Food for Worms: Natural Burials & the Green Death Movement

You may have heard someone say something along the lines of “when I die, just put me in the ground and I’ll be food for worms!”

Photo by Bee Jamieson.

But the reality of a traditional burial is far from that. If we go down that route we’re looking at embalming your body with toxic chemicals such as formaldehyde for a viewing, sealing you up in an expensive wooden/metal casket with a rubber lining to be air tight, and finally lowering said casket into a metal vault 6 feet under the ground because perfect cemetery landscaping doesn’t just happen. In fact, your body won’t ever touch the dirt again, so food for worms you are not.

Now I’m not here to lecture and guilt trip you into forgoing a traditional burial (maybe a little) but the thing is a lot of people don’t know that they have options other than an expensive casket and a body filled with carcinogenic chemicals.

So why should you choose a green death?

Environmental Impacts of Traditional Burials & Cremation

When it comes to traditional burial, the environmental impact is pretty intense. If we’re going off the American stats, the National Geographic says;

“American funerals are responsible each year for the felling of 30 million board feet of casket wood (some of which comes from tropical hardwoods), 90,000 tons of steel, 1.6 million tons of concrete for burial vaults, and 800,000 gallons of embalming fluid.

When a body finally decomposes, those 800,000 gallons (Or 3,028,329.43 litres) of embalming fluid, which is made up of formaldehyde, glutaraldehyde, methanol, humectants and other nasty chemicals, end up in the cemetery ground.

Then when we look at cremation, we find that although a cremation might not create as much damage in regards to wood being cut down or metals mined from the earth, there is still a substantial environmental impact. The cremation process uses as much energy as a living person would use in a month, as well as releasing dioxin, hydrochloric acid, sulfur dioxide, and carbon dioxide into the atmosphere. If that body had also been embalmed prior to cremation the embalming fluids join the noxious cocktail. Oh, and don’t forget the burning of mercury tooth fillings many people may have at the time of their cremation.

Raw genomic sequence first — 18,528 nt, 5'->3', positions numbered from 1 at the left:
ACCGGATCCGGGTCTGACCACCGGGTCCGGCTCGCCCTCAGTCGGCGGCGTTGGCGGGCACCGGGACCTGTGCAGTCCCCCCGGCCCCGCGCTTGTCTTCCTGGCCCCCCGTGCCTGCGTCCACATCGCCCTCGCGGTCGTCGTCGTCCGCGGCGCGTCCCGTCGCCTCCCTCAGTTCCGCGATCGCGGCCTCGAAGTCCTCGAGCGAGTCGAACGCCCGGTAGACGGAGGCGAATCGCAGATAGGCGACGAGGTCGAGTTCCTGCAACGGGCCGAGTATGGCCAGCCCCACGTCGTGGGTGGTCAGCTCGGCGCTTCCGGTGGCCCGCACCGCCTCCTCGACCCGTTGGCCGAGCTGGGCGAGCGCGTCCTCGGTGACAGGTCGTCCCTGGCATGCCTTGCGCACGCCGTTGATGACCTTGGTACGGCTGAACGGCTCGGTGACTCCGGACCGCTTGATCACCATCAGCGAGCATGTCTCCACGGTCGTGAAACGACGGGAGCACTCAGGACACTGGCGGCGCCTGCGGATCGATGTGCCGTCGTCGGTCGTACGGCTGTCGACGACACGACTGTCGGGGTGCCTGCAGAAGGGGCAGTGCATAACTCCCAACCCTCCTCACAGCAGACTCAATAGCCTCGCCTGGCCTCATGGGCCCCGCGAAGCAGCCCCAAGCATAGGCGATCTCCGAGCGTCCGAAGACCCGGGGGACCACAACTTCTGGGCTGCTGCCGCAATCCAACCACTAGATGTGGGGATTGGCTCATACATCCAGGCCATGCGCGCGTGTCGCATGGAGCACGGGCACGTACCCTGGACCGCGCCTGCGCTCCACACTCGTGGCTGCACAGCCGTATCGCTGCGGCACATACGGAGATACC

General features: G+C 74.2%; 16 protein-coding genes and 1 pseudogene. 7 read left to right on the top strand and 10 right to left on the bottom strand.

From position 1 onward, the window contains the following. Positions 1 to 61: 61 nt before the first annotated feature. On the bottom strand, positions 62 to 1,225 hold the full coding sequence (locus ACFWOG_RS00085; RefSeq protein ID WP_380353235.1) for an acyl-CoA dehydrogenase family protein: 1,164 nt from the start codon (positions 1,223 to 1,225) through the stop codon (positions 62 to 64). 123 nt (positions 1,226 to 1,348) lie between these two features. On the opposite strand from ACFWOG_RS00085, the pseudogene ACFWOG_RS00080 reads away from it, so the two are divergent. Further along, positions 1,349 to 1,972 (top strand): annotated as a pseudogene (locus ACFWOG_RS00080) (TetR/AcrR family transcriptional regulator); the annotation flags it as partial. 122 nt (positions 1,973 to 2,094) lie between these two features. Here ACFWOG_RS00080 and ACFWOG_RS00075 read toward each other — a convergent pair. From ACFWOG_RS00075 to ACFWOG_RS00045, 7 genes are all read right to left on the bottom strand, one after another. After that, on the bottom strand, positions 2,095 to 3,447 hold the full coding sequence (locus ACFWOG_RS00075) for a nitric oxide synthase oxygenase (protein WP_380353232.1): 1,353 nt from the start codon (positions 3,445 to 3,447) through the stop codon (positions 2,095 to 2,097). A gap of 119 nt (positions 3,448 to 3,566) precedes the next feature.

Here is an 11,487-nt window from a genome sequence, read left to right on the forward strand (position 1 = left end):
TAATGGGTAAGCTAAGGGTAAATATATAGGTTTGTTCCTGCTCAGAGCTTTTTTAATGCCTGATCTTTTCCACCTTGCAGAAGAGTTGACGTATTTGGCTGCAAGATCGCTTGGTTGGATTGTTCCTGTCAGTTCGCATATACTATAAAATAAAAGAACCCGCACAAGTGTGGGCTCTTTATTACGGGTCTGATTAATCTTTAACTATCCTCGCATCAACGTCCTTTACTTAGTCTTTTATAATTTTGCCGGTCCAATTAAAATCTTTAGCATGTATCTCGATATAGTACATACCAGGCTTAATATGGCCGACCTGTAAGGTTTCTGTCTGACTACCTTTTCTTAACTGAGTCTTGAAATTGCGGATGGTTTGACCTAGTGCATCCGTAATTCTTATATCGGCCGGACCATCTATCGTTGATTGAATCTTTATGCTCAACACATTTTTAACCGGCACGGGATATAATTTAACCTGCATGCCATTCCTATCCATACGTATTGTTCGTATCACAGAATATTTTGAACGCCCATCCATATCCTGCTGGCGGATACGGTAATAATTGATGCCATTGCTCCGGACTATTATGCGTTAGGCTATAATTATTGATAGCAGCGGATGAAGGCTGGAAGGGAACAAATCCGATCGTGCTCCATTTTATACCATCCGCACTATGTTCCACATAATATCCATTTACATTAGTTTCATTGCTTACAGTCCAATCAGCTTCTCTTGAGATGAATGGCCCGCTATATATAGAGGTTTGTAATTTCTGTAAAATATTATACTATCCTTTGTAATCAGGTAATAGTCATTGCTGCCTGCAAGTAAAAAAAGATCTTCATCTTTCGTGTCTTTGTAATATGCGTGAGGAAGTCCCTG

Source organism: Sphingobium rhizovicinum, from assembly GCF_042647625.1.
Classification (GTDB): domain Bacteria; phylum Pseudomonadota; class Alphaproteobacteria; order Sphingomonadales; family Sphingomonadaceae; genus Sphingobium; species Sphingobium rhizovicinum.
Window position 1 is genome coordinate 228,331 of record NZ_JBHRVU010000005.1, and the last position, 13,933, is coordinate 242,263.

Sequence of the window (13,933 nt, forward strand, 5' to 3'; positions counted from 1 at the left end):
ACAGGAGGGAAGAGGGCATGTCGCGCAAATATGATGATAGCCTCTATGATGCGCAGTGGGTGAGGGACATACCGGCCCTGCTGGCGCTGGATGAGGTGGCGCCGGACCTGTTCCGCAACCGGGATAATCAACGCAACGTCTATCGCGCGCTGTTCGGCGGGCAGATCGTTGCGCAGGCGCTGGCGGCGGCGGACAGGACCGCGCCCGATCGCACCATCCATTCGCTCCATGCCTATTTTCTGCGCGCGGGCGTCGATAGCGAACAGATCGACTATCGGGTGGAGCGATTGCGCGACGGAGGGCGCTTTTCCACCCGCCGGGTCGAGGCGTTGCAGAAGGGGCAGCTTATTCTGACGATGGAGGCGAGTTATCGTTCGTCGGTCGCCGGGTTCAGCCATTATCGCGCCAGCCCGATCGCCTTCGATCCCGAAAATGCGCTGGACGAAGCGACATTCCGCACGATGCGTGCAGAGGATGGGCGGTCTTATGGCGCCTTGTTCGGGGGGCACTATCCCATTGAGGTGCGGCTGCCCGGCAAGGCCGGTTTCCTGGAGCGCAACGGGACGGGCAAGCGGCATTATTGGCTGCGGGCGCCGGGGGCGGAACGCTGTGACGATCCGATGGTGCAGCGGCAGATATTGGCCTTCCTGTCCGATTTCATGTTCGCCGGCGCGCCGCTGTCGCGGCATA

So to recap a cremation may spew formaldehyde, glutaraldehyde, methanol, humectants, dioxin, hydrochloric acid, sulfur dioxide, carbon dioxide and mercury into the air we breathe.

So what are the other options?

‘Natural’ Burial

For centuries, ‘natural’ burial was just a burial. Before we decided to pump our dead with embalming fluid and chuck them in metal vaults in the ground, we dug a hole and lowered our loved ones into it.

A body wrapped in a biodegradable burial shroud. Image: Prairie Creek Conservation Cemetary

If you choose a natural burial, your body will be left as is, placed in a biodegradable shroud or coffin made of organic materials such as wicker or bamboo and placed in a hole roughly 3-4 feet underground. For this you need to find an actual natural burial plot or check your local laws regarding burial. In South Australia, if a death certificate has been issued by a coroner and you own over 2 acres of land you can be buried in your own backyard.

The body will naturally decompose back into the earth. In some natural cemeteries there is a small plaque or landmark placed on your burial site to show family members where your final resting place is.